•July 3rd 2018
One of the newest and coolest innovations in the tech/hardware world as of late is the touch bar that Apple released on its MacBook Pro last year. As these machines have become more and more popular, more and more applications are utilizing the touch bar to interact with their users in a new dimension. As we watched this trend unfold, we decided that it seemed like a fun challenge to tackle ourselves, since our pet project of the last several months, Winds 2.0, made its debut earlier this month.
As we continue to iterate on Winds based on feedback from the community, now seemed like the perfect time to launch support for touch bar control on macOS, in Winds 2.1. Going into it, it seemed like it was going to be a piece of cake. However, we couldn’t have been more wrong. The API communication between macOS and Electron is far from complete. Hopefully, we’ll see some changes in the near future for better support between the macOS and Electron.
For now, we’ve come up with a decent solution to the problem that allows us to communicate bi-directionally between Electron and the macOS touch bar. To do this, we heavily relied on three major Electron components:
- The (limited) touch bar API that is provided by Electron
- The ipcMain module, which handles asynchronous and synchronous messages sent from a renderer process (web page)
- The ipcRenderer module, which provides a few methods that allow you to send synchronous and asynchronous messages from the renderer process (web page) to the main process (ipcMain).
In this post, we’ll do a deep dive into how we accomplished this task. Let’s do it.
The ipcMain module is an instance of the EventEmitter class. When used in the main process, it handles asynchronous and synchronous messages sent from a renderer process (web page). Messages sent from a renderer are emitted to this module and picked up by an event handler and then passed off to a function for further processing.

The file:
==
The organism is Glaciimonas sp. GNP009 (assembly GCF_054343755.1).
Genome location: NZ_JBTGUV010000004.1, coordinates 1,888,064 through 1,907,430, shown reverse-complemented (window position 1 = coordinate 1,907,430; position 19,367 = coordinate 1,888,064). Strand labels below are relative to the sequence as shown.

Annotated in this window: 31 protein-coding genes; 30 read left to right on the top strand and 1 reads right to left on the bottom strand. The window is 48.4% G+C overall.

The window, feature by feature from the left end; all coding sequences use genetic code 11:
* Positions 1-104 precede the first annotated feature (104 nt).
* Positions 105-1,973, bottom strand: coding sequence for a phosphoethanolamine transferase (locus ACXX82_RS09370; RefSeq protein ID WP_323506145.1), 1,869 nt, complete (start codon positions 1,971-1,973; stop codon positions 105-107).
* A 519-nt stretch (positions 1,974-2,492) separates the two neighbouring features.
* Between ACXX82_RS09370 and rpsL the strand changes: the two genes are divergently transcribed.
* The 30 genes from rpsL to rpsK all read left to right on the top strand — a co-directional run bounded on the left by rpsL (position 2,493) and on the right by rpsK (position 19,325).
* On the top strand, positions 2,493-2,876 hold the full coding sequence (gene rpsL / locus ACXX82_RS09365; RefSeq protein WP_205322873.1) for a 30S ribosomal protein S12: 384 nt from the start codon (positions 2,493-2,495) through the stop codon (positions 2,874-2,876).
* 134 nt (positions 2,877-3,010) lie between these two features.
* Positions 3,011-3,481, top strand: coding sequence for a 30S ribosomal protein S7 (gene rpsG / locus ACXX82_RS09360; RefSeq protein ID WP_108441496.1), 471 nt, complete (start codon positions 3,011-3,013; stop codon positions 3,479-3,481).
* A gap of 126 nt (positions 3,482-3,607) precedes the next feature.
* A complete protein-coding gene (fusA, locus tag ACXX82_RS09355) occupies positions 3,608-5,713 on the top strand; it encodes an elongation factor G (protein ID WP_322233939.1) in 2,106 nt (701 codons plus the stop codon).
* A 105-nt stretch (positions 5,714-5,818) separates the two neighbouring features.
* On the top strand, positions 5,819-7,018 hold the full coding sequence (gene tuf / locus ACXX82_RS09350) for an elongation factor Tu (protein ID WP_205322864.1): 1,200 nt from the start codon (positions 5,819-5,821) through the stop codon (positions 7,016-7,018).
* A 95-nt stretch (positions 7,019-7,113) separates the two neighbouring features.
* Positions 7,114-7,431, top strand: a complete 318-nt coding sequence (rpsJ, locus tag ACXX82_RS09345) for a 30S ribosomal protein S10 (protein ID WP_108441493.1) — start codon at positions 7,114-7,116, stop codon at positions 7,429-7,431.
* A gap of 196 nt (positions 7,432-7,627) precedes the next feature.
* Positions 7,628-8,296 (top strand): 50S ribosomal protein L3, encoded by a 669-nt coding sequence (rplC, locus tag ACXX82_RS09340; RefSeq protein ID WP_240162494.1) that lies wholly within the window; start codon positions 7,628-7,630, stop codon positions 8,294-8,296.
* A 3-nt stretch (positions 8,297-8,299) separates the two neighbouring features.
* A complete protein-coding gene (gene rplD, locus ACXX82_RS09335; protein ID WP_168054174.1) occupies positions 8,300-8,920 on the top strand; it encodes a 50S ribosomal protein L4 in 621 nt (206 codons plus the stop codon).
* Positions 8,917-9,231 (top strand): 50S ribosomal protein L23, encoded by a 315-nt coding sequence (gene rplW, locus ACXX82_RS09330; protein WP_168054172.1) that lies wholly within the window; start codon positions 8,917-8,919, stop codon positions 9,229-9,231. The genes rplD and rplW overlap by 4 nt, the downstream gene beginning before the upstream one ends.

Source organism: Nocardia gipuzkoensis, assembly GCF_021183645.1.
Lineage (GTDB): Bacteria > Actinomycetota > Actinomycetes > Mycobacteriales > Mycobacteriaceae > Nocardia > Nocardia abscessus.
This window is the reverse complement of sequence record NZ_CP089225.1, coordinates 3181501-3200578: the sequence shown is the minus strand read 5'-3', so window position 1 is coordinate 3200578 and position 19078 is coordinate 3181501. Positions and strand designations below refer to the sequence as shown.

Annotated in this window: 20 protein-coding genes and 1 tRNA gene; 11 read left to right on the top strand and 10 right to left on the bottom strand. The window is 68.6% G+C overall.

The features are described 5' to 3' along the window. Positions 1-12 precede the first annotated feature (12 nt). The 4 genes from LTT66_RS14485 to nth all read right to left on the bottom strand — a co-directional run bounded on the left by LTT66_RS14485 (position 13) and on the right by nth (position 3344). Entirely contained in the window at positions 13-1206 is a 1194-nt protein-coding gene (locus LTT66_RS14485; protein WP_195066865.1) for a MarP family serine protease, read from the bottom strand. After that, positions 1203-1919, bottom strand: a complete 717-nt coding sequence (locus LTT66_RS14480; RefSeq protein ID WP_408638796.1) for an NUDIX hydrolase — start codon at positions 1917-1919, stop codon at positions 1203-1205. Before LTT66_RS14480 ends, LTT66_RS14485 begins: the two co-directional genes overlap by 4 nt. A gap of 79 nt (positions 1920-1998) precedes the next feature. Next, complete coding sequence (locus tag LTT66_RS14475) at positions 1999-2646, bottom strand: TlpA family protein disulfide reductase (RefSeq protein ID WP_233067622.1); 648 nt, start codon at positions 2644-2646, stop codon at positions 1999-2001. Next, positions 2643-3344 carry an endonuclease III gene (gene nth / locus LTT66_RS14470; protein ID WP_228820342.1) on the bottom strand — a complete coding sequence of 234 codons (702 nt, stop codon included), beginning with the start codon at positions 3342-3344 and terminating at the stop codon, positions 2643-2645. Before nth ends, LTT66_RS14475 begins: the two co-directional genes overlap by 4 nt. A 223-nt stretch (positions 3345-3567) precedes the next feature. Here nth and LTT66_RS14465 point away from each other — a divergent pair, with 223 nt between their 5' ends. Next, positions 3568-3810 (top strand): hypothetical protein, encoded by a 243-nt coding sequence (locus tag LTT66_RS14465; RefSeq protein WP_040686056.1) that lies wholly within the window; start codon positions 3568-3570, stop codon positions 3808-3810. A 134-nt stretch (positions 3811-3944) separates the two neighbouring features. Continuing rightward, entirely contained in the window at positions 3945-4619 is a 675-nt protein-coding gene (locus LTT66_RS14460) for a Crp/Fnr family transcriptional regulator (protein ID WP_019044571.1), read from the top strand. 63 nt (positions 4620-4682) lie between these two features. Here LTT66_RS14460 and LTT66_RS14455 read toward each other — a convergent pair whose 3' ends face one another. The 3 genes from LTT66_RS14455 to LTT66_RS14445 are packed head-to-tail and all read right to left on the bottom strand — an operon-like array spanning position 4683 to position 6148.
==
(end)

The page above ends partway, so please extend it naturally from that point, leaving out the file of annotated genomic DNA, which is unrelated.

In /app/public/electron.js, we initialize the following code once the window is ready to show:
The event property specifies what happened, whereas the args can be a single value or an object of key-value pairs. For Winds, we chose to go with an object so we could pass along additional metadata (from the frontend), such as the current episode title and podcast name.
The ipcRenderer module is an instance of the EventEmitter class. It provides a few methods that allow you to send synchronous and asynchronous messages from the renderer process (web page) to the main process (Electron).
Understanding how communication works was the first step in our journey to get media control support in place. To better understand how it works, let’s look at a few short code examples:
In /app/src/components/Player.js, we use window.ipcRenderer, as ipcRenderer is not directly available, thus requiring us to pull it off of the window object:
So, after all is said and done, we can use the player context to differentiate between a playing episode and a paused episode. It looks something like this:
On componentDidMount(), we use the following handler to ensure that our incoming events are picked up.
Note: We wrap our code in an Electron check via the is-electron Node module to ensure that we only execute this in an Electron environment – this is important because we have web and native versions of the application.
On componentWillUnmount(), we use the following handler to ensure that all listeners are destroyed:
As pointed out in the previous portion of this post, we initialize ipcMain in our electron.js file. But wait, there’s more... We also have a portion of code dedicated to handling the incoming (and outbound) messages, in addition to toggling the touch bar images, and handling touch bar events:
This function should go in your main.js file, or in our case, the electron.js file.
All of this put together gives Winds 2.1 an awesome touch bar feature that allows our users to pause and play podcast episodes in Winds, view the current podcast that is playing, and seek both forward and backwards.
As we continue build the app and receive feedback from our awesome community, we are hoping to continue to add new ways for the user to interact with the touch bar and leave people feeling pleasantly surprised with each of their interactions with Winds.
I hope that this mini tutorial helped shed some light on communication between the main process (Electron) and the renderer (React). As previously mentioned, the APIs aren’t entirely there yet, so you may run into some hiccups along the way – feel free to post in the comments; I’m happy to help out!
If you think that I’ve missed anything, please feel free to drop a line in the comments below or find me on Twitter – @NickParsons.